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The Daily Tar Heel

Column: 'Lucky Girl Syndrome'? Just call it privilege

DTH Photo Illustration. While manifestation can be valid, the idea of lucky girl syndrome may be a cover for privilege.

Everything just works out for me. Good things just come my way. The universe is on my side. I get everything I want through my positive attitude and intentional affirmations. I have Lucky Girl Syndrome. 

Lucky Girl Syndrome is TikTok’s latest manifestation trend. The idea is that using affirmative mantras and having a positive outlook on life will cause things to simply go your way. 

But Lucky Girl Syndrome isn’t a new phenomenon, it’s a catchy name for a centuries-old theory of manifestation that promotes what is essentially just positive thinking. The law of attraction, a similar pseudoscientific theory that emphasizes the influence of one’s own thoughts on outcomes in their life (whether positive or negative), made it to popular culture with the release of Rhonda Byrne’s self-help book, "The Secret," in 2006. Manifestation practices also spiked during the pandemic when people were desperate to will themselves out of a worldwide crisis. 

I do think there is power in positive thinking and in theories such as the law of attraction and practices like intention-setting. But, is it "Lucky Girl Syndrome," or is it just privilege? 

When I first came across this trend on TikTok, I bought into it. Why not just try to think my dream life into existence? When the trend picked up, though, and these videos came up on my feed more frequently, I noticed a commonality among the creators promoting Lucky Girl Syndrome: a large majority of these creators are white, thin, cisgender and/or conventionally attractive.

These TikTok creators seem to use the phrase, “everything just works out for me” until it becomes the truth. But did they get a high-paying job they were underqualified for because they’re lucky, or because they could pay to go to an elite private university that feeds graduates into the company where they got the job? Did they get a free drink because they’re lucky, or because they have pretty privilege? Did they get that awesome apartment because they’re lucky, or because the landlord has an implicit (or explicit) racial bias? 

It’s possible that these creators do experience bouts of luck, but luck does not exist in a vacuum. Biases and privileges, whether they work for or against you, are strong. 

Positive thinking is important. But so is taking reality into account. 

People who read ten self-help books and get really caught up in manifestation through vision boards or journaling, for example, can easily move from positive thinking to wishful thinking. There is a fine line between manifesting and acting like the world owes you something. In order to get your dream job, for example, you have to work for it. No one can expect their dream life to be handed to them as a result of Lucky Girl Syndrome.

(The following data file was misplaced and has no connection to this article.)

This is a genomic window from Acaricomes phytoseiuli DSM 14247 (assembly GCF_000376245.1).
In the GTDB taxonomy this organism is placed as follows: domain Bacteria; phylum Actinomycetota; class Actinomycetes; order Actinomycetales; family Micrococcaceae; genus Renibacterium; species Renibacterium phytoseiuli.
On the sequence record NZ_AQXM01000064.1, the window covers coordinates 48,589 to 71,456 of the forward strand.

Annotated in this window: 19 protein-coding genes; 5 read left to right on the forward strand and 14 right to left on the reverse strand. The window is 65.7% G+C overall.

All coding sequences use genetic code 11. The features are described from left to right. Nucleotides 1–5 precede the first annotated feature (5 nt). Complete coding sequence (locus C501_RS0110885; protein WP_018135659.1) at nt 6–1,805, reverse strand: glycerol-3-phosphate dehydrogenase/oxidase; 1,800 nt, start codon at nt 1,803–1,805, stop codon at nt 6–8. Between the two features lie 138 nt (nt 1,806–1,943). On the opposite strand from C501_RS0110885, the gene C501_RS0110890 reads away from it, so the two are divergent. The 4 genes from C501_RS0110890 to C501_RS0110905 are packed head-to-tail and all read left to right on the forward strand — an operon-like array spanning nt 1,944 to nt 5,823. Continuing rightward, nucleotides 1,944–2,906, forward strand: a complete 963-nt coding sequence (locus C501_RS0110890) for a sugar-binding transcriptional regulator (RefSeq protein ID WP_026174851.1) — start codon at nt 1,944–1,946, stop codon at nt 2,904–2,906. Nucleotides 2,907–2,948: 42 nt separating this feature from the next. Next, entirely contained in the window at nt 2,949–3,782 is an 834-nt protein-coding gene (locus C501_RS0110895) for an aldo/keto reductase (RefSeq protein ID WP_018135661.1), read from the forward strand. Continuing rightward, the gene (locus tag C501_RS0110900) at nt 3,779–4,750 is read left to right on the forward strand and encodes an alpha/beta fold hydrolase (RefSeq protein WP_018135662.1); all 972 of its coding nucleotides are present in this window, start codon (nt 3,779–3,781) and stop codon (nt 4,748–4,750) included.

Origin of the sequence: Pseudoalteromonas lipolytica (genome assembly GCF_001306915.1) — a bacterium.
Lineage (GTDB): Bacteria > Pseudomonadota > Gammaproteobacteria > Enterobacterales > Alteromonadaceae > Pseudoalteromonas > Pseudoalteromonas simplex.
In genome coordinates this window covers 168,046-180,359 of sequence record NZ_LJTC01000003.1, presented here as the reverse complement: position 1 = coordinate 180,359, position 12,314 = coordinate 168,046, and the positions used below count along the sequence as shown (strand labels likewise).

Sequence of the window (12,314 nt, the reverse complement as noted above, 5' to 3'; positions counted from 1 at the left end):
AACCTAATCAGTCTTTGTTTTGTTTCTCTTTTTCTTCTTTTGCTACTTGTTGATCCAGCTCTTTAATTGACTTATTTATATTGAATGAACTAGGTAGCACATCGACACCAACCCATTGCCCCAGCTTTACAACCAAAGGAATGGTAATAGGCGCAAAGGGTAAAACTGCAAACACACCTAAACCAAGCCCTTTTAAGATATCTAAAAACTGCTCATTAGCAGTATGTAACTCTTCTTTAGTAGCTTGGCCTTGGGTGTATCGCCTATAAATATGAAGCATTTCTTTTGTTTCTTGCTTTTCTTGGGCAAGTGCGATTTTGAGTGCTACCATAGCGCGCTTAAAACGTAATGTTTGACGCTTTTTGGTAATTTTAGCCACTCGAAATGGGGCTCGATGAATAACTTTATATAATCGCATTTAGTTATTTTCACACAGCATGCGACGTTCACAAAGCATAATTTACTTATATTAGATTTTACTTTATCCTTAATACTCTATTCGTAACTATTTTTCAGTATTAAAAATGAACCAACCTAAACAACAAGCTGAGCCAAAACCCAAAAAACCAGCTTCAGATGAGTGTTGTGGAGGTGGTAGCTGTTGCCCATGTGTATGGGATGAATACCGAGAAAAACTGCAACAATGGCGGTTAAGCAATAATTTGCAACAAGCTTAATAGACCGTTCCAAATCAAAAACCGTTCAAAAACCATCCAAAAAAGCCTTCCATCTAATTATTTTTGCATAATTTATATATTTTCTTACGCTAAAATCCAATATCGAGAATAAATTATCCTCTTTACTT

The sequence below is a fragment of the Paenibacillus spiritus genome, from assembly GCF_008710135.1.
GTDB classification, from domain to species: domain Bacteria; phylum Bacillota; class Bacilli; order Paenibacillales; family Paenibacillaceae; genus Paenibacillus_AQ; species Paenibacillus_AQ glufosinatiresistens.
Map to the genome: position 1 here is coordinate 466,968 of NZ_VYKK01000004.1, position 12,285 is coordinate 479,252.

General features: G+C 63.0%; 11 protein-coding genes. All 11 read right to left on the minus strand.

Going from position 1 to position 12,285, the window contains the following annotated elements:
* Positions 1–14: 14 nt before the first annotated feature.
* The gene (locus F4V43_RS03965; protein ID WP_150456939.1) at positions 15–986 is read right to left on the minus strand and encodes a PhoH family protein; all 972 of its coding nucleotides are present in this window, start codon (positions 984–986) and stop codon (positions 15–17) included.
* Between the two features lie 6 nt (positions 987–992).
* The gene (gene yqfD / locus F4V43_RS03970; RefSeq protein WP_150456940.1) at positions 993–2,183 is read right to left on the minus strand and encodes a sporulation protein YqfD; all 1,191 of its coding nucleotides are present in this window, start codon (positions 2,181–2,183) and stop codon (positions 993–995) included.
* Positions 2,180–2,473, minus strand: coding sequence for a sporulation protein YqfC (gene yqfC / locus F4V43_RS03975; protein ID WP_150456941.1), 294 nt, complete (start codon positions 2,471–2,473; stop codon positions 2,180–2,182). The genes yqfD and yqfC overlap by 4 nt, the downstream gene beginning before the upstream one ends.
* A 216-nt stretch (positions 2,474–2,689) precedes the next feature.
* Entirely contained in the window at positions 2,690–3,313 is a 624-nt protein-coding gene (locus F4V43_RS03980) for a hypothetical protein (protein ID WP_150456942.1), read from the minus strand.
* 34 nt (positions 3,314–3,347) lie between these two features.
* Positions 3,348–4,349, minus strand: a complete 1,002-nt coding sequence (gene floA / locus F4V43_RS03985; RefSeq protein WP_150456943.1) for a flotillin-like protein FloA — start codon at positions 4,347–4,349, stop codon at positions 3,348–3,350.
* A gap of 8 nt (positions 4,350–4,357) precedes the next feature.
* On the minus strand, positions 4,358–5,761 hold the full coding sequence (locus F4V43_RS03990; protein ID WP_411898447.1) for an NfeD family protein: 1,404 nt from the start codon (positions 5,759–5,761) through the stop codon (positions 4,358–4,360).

A problem arises, though, when manifestation “works” better for some than others. There is a lot of content on TikTok responding to Lucky Girl Syndrome-related videos that call out the theory of toxic positivity. One creator uses the example of a pet passing away and explains that it’s not healthy to force yourself to be positive in a time of grief or sadness. And just because you take a break from the “Lucky Girl mindset” doesn’t mean good things won’t happen to you in the future.

The prospect of toxic positivity is the main argument against Lucky Girl Syndrome on the internet. But this issue, combined with the issue of privilege, is where the real problem lies. Because luck isn’t distributed equally due to systemic barriers, it’s probably easy for people who haven’t had everything work out for them to blame themselves, as if they just didn’t “manifest hard enough.” 

The opposite is also true. People who have had everything work out for them can claim the power of Lucky Girl Syndrome and ignore the benefits of privilege. While this obviously is not a binary system and manifestation is technically a pseudoscience, there is a clear line of privilege in the creators who praise the effects of Lucky Girl Syndrome. You may feel lucky, but is that because you manifested it or because of the societal position you were probably just born into?

There is definitely a lot to be said for having a positive mindset during a difficult time. If nothing else, it may just improve your day-to-day quality of life. By looking for the good in every situation instead of the bad, you can train your brain to filter for the good. 

But when privileged and non-privileged people are equally qualified for something, like a high-level job, and also both buy in to the practices of Lucky Girl Syndrome, privilege will still win. You can’t, for example, will away the effects of systemic racism, sexism, classism or any other form of discrimination. 

Those with privileged identities, like myself, should not discount their accomplishments or ignore fun bouts of luck in their lives. Nor should they necessarily avoid positivity and manifestation practices. But be real with yourself: is it Lucky Girl Syndrome or is it just privilege?


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